Tomorrow, will be the final installment of the Summer 2008 London Mapping Marathon. We will be moving to the Fortnightly Winter 2008-9 Random Pub Meetup. Each week will be a different pub in a potentially unmapped area, for those hard core mappers out there. I’m looking for suggestions on where we could go. On the 24th December we will be going to that thingy pub at latitude 90, longitude -0.12345.

Matt Amos has started organising a mapping party in the Wembly area of London on Sunday 12th October 2008. Hopefully we will have a few weekend mapping parties, in the more outlying parts of London, over the course of the winter.

Later in October I will be going to a mapping party in Kyiv.

Baker Street/Regents Park Mapping Party

This evening there will be a mapping party in the Baker Street/Regents Park area of London. I wonder if we will beat last week’s record 15 people at the Euston mapping party. Maybe we will even get a local paper publishing a small article about the event, like the Croydon Advertiser and the Croydon Guardian done for the Croydon mapping party.

As I mentioned on the talk-gb mailing list, it is now getting dark rather early (by about 8pm), so after the next 2 parties we’ll be moving the emphasis from mapping to a more social meetup. It will still be in some random place in London, and you will still have a change to some mapping, as I doubt we will find the whole of central london completely mapped. I’m looking for your ideas of which pubs we should go. Maybe we should do a mapping pub crawl to map as many pubs as possible in one evening (or check that all the pubs in an area are already mapped)?

Dragheda Mapping Party Review

Last weekend (22-25 August) I went over to Dublin for the Dragheda Mapping Party. I took the train and ferry over, instead of flying, so that I could take my bike. I did get some coding and catching up done on the train and ferry. I found it interesting that Virgin Trains run electric to Crewe, then attach a diesel locomotive on the front to continue into Holyhead. I also found that Virgin Trains now have “enhanced mobile reception” on their trains. I did have to give up trying to use the GPS as Virgins don’t have enhanced gps reception.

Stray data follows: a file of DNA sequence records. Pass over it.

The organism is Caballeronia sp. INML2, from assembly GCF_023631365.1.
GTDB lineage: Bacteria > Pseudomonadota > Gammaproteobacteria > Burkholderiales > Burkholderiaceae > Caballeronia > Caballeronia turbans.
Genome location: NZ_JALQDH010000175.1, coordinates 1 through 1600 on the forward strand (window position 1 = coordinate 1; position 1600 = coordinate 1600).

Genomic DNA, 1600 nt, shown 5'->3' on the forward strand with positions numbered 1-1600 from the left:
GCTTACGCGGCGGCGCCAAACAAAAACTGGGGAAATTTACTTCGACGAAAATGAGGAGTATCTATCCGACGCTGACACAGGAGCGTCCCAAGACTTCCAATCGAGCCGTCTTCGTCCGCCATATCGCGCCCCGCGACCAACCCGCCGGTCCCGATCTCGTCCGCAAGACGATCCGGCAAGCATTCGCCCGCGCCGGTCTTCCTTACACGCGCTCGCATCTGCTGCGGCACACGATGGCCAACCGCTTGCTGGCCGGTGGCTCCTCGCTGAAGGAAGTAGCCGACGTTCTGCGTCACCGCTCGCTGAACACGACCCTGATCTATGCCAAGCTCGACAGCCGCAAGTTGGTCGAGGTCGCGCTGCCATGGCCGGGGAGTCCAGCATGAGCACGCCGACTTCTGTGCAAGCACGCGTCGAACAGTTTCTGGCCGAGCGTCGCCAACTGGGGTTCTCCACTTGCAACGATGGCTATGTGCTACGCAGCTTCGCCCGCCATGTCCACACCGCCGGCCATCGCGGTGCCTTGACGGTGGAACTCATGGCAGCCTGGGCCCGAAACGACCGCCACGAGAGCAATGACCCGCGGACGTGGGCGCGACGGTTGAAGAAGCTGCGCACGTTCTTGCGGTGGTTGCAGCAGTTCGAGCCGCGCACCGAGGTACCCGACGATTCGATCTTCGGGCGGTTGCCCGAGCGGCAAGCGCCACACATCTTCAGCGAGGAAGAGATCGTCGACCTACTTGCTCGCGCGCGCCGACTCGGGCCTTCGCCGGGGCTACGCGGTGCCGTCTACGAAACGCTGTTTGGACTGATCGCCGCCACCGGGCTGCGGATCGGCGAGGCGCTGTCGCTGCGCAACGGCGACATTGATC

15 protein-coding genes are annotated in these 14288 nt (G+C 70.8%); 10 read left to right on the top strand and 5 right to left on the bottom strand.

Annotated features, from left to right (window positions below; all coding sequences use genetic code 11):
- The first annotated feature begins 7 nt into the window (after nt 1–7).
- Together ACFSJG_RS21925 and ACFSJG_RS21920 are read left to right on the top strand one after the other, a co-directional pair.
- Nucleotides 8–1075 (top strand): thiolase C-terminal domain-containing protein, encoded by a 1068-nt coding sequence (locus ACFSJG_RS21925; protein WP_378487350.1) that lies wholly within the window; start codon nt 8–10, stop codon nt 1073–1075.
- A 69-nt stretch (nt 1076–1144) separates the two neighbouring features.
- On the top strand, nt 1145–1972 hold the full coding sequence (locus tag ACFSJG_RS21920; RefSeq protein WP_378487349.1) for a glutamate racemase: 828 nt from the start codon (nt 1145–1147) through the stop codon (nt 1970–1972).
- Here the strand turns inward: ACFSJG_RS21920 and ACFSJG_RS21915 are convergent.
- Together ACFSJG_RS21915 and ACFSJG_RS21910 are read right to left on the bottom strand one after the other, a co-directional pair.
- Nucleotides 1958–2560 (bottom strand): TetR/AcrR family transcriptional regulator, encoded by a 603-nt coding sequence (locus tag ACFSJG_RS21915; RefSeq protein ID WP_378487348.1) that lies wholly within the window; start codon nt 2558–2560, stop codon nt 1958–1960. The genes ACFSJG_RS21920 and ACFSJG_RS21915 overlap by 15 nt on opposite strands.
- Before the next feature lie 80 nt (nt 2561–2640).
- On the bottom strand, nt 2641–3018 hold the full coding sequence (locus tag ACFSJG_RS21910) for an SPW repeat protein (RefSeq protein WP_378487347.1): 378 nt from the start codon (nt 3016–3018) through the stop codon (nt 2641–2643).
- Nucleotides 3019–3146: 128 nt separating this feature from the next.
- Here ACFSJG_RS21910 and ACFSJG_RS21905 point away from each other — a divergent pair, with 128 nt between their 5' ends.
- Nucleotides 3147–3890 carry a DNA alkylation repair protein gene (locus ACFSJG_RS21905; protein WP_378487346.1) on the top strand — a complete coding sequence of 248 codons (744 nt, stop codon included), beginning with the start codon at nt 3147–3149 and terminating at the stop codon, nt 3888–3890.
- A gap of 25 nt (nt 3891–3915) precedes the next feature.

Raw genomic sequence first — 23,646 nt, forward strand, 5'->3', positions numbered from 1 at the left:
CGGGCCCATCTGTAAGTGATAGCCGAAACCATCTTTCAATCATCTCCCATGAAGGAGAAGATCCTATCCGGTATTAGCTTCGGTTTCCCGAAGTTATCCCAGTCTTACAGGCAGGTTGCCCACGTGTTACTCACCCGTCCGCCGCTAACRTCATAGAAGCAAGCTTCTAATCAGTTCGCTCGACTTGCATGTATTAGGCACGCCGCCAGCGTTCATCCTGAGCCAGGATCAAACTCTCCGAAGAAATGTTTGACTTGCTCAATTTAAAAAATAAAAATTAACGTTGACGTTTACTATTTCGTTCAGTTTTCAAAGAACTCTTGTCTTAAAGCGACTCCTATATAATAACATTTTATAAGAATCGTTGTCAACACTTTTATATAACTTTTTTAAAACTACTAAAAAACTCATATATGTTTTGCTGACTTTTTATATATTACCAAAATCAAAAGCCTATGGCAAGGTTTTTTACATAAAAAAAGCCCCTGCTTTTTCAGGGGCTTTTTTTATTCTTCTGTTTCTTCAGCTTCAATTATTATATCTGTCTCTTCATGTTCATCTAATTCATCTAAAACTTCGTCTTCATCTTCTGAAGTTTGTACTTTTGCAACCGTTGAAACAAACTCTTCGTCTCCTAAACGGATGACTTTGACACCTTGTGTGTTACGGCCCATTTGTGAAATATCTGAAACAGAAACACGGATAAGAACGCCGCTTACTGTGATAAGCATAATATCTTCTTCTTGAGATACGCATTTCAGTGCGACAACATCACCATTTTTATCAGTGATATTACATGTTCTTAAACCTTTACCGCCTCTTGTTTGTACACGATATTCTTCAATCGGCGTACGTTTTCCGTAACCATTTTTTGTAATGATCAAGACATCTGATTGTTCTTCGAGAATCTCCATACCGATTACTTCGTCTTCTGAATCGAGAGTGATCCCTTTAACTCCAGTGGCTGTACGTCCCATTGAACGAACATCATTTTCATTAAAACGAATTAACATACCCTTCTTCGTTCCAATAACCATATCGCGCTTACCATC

I was staying in Dublin and travelling up to Dragheda each day. There has been some considerable progress in the area over the weekend, going from only the main roads mapped to most of the town being mapped by the end of the weekend.


There was some pre-event publicity in a local paper. However the original press release that went out somehow got completely mis-interpreted.

On the Saturday there was a lot of overlap between the mappers, so we got all the traces and photos loaded on to Dermot McNally’s Mac, and done the editing all at once. It prevented people adding the same roads multiple times.

P1050287.JPGOn the Sunday morning I was picked up by Dermot and we done some car mapping on the way to the venue. At one point we had to get out and hold the vegetation back so that we could take a picture of the street sign.

On the way back I hit the start of the 17 day closure of the west coast mainline for rail works, so had to change trains and get lost going from Birmingham New Street to Birmingham Moor Street. I did manage to get a trace all the way back, and map a few streets in Holyhead. Probably should have stayed in Holyhead to do some more mapping and take a later train.

2nd Leeds Mapping Party